Last but not least, I saw Harry Potter and the Cursed Child. I could not have seen it a moment sooner, I don’t think; only in the week before did I start to remember myself after a long while, which is a story of its own for some other time. And I’m so glad I didn’t have to wait a moment longer. I hadn’t ever read my book of it (though I’ve retrieved it), and I simply got to slide in, turn off the predictive brain (for the most part) and watch and marvel and consider but not dismantle. There’s a prohibition on spoiling it for others, and as it happens, if I want to talk with you about it I already have, so I’ll simply say that I will see it again, soon. (And good god, if you spent the week throwing up, you’re wobbly and super dehydrated and can’t handle your regular cup of coffee, thanks systems, so now I’ll have embarrassment nightmares about the first time I’ve had to depart a theater when it wasn’t a break since childhood-me had to be carried out of a special screening of The Empire Strikes Back because I was terrified of Yoda. I remember how cool it was that my hometown theater got restored and how we got to see a movie people knew and liked and then I remember a lot of screaming. From me. Also that my friend ate too many candy bars and threw up, so he had it a lot worse, and I guess I could have had it a lot worse given how sick I’d been. And I really only missed like a minute or two. Actually I guess I go to the restroom at the movies if needed; it just bothers me to be disruptive when there are live performers.)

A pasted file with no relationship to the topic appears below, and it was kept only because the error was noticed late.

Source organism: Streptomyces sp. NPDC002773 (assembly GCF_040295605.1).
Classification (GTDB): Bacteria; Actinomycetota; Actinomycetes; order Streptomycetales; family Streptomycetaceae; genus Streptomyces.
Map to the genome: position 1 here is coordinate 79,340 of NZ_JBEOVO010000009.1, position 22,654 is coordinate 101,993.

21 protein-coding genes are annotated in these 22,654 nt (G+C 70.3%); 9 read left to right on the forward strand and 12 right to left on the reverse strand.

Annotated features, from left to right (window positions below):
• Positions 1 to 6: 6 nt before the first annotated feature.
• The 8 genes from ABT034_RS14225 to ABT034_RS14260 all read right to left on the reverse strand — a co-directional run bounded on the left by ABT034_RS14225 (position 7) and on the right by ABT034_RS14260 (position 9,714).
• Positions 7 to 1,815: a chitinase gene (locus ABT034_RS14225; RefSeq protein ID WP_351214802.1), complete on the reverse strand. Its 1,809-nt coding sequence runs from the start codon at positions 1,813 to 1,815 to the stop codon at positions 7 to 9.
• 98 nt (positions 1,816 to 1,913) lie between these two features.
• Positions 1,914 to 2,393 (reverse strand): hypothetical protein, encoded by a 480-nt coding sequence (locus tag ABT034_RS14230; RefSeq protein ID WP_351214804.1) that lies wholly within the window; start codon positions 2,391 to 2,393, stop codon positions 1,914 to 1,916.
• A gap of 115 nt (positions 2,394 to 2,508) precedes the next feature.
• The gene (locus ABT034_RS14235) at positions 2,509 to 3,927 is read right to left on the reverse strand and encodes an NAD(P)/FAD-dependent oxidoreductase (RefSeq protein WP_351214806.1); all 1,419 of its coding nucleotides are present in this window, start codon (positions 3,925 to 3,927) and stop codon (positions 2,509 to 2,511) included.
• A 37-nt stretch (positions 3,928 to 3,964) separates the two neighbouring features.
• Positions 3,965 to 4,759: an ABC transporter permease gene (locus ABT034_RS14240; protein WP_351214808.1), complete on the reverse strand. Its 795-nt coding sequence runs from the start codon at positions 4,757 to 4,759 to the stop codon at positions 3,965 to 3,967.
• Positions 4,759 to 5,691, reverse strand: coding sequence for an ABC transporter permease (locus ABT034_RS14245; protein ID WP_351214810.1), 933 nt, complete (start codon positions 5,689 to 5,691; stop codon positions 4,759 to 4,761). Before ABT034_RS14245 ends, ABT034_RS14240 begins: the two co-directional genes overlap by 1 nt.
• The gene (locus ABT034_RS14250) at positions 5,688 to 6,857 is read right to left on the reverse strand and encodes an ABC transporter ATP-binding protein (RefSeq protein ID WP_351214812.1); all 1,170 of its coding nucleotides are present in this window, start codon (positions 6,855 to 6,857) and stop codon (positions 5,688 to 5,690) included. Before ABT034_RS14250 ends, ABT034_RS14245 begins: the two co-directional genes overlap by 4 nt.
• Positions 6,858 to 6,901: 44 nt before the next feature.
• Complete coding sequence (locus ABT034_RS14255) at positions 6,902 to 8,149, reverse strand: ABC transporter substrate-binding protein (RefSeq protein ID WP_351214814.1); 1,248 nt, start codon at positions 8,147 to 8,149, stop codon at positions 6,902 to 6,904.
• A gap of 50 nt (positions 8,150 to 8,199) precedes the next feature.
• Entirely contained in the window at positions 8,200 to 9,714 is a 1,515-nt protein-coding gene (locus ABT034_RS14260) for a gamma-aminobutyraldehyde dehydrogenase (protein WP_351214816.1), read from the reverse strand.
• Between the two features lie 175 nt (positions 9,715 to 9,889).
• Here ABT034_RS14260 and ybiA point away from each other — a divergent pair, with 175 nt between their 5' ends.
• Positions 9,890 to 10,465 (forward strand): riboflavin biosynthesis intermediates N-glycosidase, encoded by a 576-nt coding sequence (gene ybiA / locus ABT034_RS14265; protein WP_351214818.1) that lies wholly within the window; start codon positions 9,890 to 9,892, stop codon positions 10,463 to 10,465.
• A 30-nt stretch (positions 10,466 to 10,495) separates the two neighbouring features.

So must watch again, if only to test my theory about a certain effect that I also refuse to google in case I’m right, because I want to test my theory with my own eyes instead of with google. But not if only that, actually. My heart is full and at peace.